UREA AMMONIUM NITRATE (UAN)
The U.S. nitrates market continued to drift last month, with most participants checked out of the market. The next expected period of demand will emerge alongside the fall harvest.
NOLA UAN barge prices ended August assessed at $220-$230/t FOB, up slightly from $220-$225/t FOB in July. Price levels remained largely stable on an overall lack of activity.
Major terminals along the Mississippi River saw prices end last month at similar levels to NOLA at $255-$260/t FOB, in line with offers from July and in line with the limited price movement observed at the U.S. Gulf.
The Fertecon U.S. East Coast import assessment also climbed higher with price increases from North American sellers to $260-$270/mt CFR, up from $180-$200 in July.
The pace of U.S. UAN exports slowed down year-over-year in July, according to the latest U.S. customs data. But for 2023 so far, the country has exported nearly 1 mmt of product -- more than twice the volume shipped for the same period last year. Exports will help keep accumulated inventories limited, and 2023 may finish without excess supply weighing on prices as a result.
Domestic: Hurricane Idalia made landfall in the U.S. as a Category 3 storm at the end of August, bringing operations at Florida production plants, including Mosaic's phosphate facilities, to a halt. For this storm, at least, NOLA was left out of the path of destruction. However, last month was nonetheless firm for phosphate prices.
For example, NOLA DAP was assessed at $515-$525/t FOB at the end of August, higher than the $470-$500/t FOB range earlier in the month. MAP traded hands at $630/t FOB NOLA at the end of the month for first-half September shipping barges, compared to the $525-$560/t FOB NOLA in July.
Mississippi River terminal MAP prices edged similarly higher last month to $675-$695/t FOB, higher from offers at $650-$660/st FOB earlier in the month and trending higher alongside barges. DAP prices also increased to $580-$590/t FOB toward the end of August compared to the $550-$570/t FOB range at the start of the month.
After Hurricane Idalia passed, Mosaic confirmed in an Aug. 31 tweet that its facilities had escaped the storm and avoided major damage, despite some localized flooding. In Louisiana, an unexpected power interruption at the end of August resulted in damage to the largest sulfuric acid plant at Mosaic's Uncle Sam facility. Repairs are expected to be completed by the end of October.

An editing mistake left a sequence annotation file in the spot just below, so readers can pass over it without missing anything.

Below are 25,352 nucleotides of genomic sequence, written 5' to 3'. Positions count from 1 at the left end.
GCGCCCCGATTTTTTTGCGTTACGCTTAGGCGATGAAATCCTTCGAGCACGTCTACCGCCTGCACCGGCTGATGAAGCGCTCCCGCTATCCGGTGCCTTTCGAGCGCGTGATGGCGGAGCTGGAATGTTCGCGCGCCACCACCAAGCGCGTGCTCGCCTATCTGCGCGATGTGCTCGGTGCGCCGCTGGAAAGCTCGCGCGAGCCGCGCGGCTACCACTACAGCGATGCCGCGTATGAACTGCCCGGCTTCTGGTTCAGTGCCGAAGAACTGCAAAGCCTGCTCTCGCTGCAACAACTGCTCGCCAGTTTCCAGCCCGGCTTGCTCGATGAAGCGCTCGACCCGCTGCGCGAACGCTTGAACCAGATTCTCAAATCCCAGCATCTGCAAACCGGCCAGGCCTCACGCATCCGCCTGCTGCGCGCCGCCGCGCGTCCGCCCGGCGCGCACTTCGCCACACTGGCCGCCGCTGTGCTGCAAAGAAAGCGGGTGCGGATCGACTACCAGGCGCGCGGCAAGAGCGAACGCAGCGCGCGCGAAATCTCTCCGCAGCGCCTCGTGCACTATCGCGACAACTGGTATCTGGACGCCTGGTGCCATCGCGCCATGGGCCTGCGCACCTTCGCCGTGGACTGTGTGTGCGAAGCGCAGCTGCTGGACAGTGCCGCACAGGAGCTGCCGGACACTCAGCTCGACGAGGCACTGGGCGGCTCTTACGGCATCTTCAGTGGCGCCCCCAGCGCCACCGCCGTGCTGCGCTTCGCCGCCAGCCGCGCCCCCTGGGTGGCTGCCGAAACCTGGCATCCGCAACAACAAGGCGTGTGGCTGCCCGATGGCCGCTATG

International: Prices in the phosphate market came under pressure in late August, despite unscheduled production outages in the U.S. and China owing to Hurricane Idalia and an accident at a rock phosphate mine in Hubei, respectively.
India was able to secure DAP from Russia at $550/mt CFR during the last week of the month, about $100/mt higher from our assessment high end at the end of July.
Going west, the phosphate market was relatively uneventful during the last week of August, with mixed signals on the direction of pricing emerging. MAP pricing in Brazil still rose to $530/mt CFR by the end of the month, holding values $40/mt higher from July.
Prices in the global phosphates market appeared to be peaking at the end of August with a softer tone expected to emerge.
Overall, the potash market slowed down in August following the conclusion of summer-fill sales programs. Although there was still some buying later in the month, prices were mostly stable with some asking price increases last month on domestic-origin product.
NOLA granular potash barge prices were assessed in a range of $325-$335/t FOB, up from the prior report assessment of $310-$334/t FOB in late July. Offers rose for the September and October shipping periods despite little activity in the prompt market following the post-summer-fill price reset.
River terminal potash offers were last reported in a range of $380-$410/st FOB, with no significant changes to price levels heard across August.
Fires in British Columbia, Canada, last month caused some delays in fertilizer rail shipments, including sulfur and potash railcars. Shipments from Russia and Israel have helped compensate, however, and U.S. potash imports are tracking closely with volumes brought in the same year-to-date period in 2022.
Nutrien last month announced it was indefinitely delaying its planned Canada potash production expansion to 18 million tons per year. North American potash producers have also reported lower-than-expected market price levels for 2023 so far and curbed expectations accordingly in the last round of quarterly financials.
Editor's Note: This information was supplied courtesy of Fertecon, S&P Global Commodity Insights.